Saturday, April 24, 2010

SPCs Talk at Labour Party Environment Forum

Here is what I plan to say - but there is an hours journey to get there - it could all change!

Hello, my name is Phoebe Bright and I'm a member of Cork Environmental Forum, on the executive of Feasta (an Economics think tank), a Long Term Thinker, a Techie and a horse addict. I'm going to speak very briefly, only the role of SPCs, my experience of sitting on one of the Cork County SPCs and a couple of suggestions for how we can make them more effective.

Each County and City Council has a number Strategic Policy Committees made up roughly equal numbers of councillors and external representatives from organisations representing the environment, economic and social pillars. The expectation for SPCs was that they could provide a different perspective during policy development. For example, the policy planning unit might feel they don't more input into the farmer's market's. Should there be provisions in the upcoming Development Plans and if so what? A good question for an SPC. Or, are there enough provisions for dogs in the City? If not, what changes to policy should we consider?

That, as far as I can see from the documentation, was the expectation. The reality for me, and many of my fellow external representatives, was that the SPC had become another tick box on the road to policy implementation. Typically, we would receive documents for the next meeting a few days before the meeting, or at the meeting and we would spend 20 mins reviewing the Retail Policy for the City. As the councillors had already participated in discussion on this policy during it's development, they had nothing more to say other than to repeat their position on this policy and the external representatives were desperately looking to find something intelligent to contribute from a hasty reading of the document. As we saw these documents near the end of their progress from idea to publication, there was little chance of our input having any impact, even when we were able to make useful contributions. There was an understandable air of frustration from many of those involved.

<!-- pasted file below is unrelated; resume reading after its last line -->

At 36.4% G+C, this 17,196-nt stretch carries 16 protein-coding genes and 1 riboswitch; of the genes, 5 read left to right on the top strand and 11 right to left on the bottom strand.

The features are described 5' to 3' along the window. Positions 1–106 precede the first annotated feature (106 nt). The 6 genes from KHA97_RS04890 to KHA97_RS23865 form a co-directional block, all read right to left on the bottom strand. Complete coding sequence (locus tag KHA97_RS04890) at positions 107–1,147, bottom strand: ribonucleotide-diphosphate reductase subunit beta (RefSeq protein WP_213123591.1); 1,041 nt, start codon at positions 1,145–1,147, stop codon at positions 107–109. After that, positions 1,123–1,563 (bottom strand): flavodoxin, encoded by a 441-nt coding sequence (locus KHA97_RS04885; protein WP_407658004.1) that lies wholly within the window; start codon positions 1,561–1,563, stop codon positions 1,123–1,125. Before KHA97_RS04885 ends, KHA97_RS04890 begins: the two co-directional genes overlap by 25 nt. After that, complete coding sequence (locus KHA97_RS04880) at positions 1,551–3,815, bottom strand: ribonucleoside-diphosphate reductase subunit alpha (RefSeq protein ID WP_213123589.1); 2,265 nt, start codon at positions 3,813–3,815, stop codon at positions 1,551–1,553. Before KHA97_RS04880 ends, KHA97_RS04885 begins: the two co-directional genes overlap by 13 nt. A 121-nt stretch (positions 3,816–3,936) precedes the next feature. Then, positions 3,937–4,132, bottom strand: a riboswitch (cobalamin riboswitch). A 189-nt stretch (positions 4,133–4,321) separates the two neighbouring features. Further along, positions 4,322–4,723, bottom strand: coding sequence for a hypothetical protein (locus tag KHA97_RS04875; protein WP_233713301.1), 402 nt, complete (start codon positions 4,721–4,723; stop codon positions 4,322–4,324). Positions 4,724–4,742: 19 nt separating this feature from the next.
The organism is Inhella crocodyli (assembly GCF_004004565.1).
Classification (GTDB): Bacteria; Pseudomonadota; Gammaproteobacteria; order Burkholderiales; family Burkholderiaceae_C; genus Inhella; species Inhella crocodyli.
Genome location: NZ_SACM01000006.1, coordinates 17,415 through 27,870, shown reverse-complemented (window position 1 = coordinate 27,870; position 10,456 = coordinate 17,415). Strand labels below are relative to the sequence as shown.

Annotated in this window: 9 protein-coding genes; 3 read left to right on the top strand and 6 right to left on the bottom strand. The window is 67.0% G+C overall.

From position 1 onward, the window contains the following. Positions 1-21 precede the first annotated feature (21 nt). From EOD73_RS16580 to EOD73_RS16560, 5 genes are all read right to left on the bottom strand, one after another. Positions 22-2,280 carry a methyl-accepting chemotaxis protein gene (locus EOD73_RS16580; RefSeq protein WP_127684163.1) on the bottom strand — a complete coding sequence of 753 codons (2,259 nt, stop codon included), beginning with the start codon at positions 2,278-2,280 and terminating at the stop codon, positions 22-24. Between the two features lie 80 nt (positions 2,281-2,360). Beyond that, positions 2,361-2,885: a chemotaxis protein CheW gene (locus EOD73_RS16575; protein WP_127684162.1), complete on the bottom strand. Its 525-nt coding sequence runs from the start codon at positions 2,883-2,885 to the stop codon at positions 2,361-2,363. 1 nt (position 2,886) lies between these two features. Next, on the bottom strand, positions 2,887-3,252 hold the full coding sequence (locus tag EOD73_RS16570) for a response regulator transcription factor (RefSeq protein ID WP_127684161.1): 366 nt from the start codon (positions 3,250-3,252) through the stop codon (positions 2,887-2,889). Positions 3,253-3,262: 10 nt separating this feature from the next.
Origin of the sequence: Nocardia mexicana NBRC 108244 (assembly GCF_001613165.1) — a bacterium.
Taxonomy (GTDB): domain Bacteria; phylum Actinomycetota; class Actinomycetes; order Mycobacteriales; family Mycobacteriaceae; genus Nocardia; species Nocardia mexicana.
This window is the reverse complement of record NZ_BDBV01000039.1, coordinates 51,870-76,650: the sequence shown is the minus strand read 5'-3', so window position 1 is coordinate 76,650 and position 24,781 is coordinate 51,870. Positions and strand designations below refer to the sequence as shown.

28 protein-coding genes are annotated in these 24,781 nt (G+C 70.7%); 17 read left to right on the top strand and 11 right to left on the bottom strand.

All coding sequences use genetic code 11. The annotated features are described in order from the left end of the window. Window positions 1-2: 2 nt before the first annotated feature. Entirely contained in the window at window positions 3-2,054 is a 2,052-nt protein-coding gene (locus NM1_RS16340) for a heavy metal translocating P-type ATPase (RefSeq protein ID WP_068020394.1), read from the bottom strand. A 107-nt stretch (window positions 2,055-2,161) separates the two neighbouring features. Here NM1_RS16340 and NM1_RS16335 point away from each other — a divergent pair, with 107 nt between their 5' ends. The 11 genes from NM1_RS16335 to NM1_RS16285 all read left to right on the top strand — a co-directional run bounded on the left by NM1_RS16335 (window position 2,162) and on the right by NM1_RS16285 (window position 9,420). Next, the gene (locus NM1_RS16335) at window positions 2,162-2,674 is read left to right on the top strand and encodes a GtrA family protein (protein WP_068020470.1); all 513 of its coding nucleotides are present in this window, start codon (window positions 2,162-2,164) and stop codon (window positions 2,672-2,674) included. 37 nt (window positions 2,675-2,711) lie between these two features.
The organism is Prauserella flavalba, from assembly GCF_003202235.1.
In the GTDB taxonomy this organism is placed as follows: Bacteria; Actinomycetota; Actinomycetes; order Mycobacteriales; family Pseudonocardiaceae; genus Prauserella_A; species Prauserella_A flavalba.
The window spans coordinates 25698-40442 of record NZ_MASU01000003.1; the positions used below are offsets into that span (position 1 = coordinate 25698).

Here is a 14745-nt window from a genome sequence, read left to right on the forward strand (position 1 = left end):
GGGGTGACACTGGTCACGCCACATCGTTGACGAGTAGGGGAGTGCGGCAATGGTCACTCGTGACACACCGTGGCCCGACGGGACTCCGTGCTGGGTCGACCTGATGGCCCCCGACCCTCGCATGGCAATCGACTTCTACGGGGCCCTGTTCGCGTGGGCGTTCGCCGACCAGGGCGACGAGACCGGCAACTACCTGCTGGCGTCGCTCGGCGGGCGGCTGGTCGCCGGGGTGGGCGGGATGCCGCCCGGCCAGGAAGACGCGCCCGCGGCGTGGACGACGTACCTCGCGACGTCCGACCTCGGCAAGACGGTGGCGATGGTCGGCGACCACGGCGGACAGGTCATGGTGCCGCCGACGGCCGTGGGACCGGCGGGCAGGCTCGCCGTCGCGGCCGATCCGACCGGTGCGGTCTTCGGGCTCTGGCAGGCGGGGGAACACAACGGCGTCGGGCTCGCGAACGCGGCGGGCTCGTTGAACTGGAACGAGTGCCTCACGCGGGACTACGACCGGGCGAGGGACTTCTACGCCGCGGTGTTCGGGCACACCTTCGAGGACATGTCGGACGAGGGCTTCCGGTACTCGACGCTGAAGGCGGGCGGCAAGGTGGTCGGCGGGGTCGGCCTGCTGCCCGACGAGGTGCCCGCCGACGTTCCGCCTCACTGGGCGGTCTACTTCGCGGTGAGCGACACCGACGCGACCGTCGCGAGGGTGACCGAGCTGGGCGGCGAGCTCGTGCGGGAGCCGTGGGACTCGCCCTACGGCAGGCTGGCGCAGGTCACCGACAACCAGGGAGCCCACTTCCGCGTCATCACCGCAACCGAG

The SPCs have lately been disbanded and reformed and we hope for better things going forward. I certainly feel the idea of the SPC is valid and could of great benefit in widening the discussion on policy and helping the external representatives and their organisations to better understand the thinking behind policy development and to challenge the mindset of the of the elected councillors.

I would ask you to consider two thoughts going forward, first the questions we ask and second the language we use.

Beth Novak did a talk on for the Long Now Foundation on what Obama's administration has done on Open Government in the last year, what they have learned and their plans for the future. On President Obama's first day in office he signed a memorandum on Open Government, committing all the departments and agencies to "transparency, participation, and collaboration. One of the lessons they have learnt to successfully encourage participation and collaboration is to ask good questions. In this case, good questions are SMART questions (Specific, Measurable, Achievable, Relavent and Time bound) So if you are an elected member and an issue arises during the development of policy, why not suggest that this be brought before an SPC? If you are on an SPC, try to get these types of questions on the agenda.